Part 4: Missiology

What is OM’s missiology? What is yours?

The global Church spends many millions of dollars and commits many thousands of people every year to mission activity. And yet, for the large majority of us, we would be hard pressed to clarify our missiology in any coherent manner. Is there any other enterprise on such a scale that could get away with such fragmented thinking, disjointed operations and lack of overarching strategy? How can any mission of any size properly function without a well-developed missiology?

Theologian Karl Barth expressed this vital relationship between thinking about mission and doing mission nearly 60 years ago:

"Missiology's task is critically to accompany the missionary enterprise, to scrutinize its foundations, its aims, attitude, message, and methods - not from the safe distance of an onlooker, but in a spirit of co-responsibility and of service to the church of Christ."
(Theology and Mission in the Present Day, 1957)

The 'reflective practitioner' is how this concept is expressed in today's language. And never has it been more vital to operate thus, when every move is observed, scrutinized, recorded, uploaded commented on, blogged about, critiqued, and even submitted to annual performance review.

We do mission before the eyes of the entire world. And so not only must we do our mission wisely, but we must be able to articulate our mission well.

What is our overarching missiological goal, and how are we going about achieving it?

My guess is that a hypothetical space alien observing planet Earth would not draw the conclusion that the billions of people who identify themselves as Christian are making it a priority to reach the whole world with the Gospel message. Far from it.

There are, of course, many challenges to the fulfilment of the Great Commission which seem enormous, even insurmountable. But I'm willing to guess that it would also be apparent to our alien friend that the most significant factor in preventing this message from reaching the entire world is not some external factor, such as terrorism or persecution or atheism. No, my bet is that it would be rather clear that the number one thing that keeps the Church from fulfilling the Great Commission is our own flawed set of priorities and teachings.

The numbers bear this out:
  • Less than one per cent of Christian income is given towards mission activity, and only a tiny proportion of mission activity is directed at the unevangelized world.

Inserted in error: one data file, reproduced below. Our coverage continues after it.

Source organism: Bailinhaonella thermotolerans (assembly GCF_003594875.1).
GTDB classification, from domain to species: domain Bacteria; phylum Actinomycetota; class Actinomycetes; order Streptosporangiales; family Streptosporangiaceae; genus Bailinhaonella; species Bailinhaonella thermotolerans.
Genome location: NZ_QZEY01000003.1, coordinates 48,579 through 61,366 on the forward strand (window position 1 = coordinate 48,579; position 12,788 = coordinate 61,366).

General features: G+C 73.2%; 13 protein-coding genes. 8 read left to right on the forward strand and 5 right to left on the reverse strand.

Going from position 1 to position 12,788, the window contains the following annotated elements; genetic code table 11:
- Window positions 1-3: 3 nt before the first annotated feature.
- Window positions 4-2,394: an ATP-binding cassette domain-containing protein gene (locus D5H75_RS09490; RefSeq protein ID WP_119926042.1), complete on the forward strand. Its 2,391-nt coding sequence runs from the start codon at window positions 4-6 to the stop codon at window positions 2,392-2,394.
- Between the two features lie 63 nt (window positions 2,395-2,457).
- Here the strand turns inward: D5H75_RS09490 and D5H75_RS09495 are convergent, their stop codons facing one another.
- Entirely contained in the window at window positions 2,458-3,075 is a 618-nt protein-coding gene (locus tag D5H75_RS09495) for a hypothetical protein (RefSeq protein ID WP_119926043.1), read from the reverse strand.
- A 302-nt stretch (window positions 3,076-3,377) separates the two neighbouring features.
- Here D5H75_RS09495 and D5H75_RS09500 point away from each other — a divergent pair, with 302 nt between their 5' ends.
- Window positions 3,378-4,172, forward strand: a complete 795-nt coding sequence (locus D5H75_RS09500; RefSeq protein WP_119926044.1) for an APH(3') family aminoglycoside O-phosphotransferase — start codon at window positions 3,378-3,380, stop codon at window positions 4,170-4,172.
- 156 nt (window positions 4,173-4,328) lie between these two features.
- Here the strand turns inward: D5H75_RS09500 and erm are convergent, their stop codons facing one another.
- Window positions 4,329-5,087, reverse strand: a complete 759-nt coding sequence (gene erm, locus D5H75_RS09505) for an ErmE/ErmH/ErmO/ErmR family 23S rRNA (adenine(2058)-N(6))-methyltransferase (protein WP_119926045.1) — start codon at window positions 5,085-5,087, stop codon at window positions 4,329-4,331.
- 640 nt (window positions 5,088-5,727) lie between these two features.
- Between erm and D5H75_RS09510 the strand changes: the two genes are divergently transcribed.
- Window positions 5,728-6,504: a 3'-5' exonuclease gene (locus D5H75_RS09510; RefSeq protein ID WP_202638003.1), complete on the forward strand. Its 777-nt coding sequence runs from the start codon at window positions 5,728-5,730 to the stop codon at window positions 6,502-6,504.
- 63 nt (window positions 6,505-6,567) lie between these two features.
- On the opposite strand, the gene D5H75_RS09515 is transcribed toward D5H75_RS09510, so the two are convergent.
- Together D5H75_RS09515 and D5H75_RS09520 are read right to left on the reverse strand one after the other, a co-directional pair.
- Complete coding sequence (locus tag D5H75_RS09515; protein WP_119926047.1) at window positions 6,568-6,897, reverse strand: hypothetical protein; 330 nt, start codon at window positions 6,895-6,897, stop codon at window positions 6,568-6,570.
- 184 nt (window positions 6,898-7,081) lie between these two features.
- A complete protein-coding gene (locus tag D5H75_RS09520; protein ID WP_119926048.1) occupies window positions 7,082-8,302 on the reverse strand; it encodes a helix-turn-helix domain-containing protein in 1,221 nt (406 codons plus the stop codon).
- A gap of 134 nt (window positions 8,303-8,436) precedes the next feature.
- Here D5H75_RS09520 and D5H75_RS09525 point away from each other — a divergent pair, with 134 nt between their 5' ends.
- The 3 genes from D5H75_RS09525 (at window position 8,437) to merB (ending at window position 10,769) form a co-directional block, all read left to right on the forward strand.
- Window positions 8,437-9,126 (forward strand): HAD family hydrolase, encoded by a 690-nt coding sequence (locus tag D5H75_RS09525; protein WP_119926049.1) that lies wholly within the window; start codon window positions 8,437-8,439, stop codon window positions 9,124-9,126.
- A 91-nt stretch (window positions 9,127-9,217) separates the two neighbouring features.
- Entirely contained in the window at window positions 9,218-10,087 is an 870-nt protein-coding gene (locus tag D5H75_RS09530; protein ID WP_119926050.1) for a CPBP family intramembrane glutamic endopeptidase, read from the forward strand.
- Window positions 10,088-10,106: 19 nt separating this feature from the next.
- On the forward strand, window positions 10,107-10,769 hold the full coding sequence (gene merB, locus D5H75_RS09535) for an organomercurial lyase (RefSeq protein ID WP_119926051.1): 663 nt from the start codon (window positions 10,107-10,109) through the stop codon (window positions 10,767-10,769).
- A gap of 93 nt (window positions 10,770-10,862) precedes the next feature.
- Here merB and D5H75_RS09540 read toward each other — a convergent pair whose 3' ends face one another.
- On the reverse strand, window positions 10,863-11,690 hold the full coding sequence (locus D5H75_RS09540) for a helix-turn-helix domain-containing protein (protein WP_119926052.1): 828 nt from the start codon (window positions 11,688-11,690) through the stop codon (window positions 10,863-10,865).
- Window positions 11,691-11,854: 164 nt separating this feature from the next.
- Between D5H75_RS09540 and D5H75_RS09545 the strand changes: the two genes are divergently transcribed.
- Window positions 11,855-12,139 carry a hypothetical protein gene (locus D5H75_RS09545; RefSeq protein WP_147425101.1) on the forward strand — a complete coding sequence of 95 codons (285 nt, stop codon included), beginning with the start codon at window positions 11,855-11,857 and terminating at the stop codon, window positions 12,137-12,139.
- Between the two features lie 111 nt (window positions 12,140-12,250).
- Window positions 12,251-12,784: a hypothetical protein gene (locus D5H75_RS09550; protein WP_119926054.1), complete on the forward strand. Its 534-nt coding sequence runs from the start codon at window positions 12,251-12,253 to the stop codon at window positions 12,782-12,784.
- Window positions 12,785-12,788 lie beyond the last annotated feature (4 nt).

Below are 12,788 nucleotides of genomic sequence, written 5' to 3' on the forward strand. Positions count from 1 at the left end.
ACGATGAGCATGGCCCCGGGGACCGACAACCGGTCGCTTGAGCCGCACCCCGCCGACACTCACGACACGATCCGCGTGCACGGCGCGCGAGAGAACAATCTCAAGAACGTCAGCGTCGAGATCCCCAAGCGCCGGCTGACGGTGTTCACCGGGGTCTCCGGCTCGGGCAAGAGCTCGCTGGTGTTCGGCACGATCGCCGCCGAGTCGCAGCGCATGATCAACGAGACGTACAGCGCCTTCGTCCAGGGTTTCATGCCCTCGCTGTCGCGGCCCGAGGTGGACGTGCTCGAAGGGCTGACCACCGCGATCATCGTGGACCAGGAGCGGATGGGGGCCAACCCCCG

• Fewer than 1 in 10,000 people calling themselves Christian are devoted to full-time missionary endeavours.
You can generally discern priorities by where money and time are spent - and the global Church has made it quite evident that mission is far down the list.

This, of course, is not so within the OM framework. But...

What are the factors that shape why we do what we do, and how we do it?

In a globalized, pluralized, post-modern context, where our options for what we do are virtually endless and where our motives are continually scrutinized, we need to be working from a missiologically solid foundation. If not, we can find ourselves pulled in all kinds of directions and our resources and energy dissipated into a well-meaning but strategically ineffective kind of altruism.

Our mission must be informed by more than just compassion and urgency - although it must include both! Unless you are of the persuasion that the apocalypse is right around the corner, then there must be both an overarching strategy to the human dimension of our activity, as well as a nuanced appreciation of the missio dei (mission of God) for the 21st century.

Yet much of our heritage in OM and in Western evangelical circles has been shaped by the evangelistic fervour of such people as D.L. Moody, a 19th century preacher, who famously said: "‎I look upon this world as a wrecked vessel. God has given me a lifeboat and said, 'Moody, save all you can' ".

Many others who shared Moody's theological persuasion did not share his evangelistic fervour, and chose to withdraw from the world into their quiet circles and await Jesus' return – the world, after all, was an irredeemable ruin in their eyes.

OM does not strike me as being guilty of either of these errors. When I look at the breadth of ministries under the OM umbrella, I see a growing appreciation at how the Great Commandment and the Great Commission work together. And yet, out of its own strongly activist history, OM has not in my mind articulated a clear missiology. Activists get stuff done, and save thinking about the "why" question for later!

So, what is OM's missiological foundation? And what is yours?


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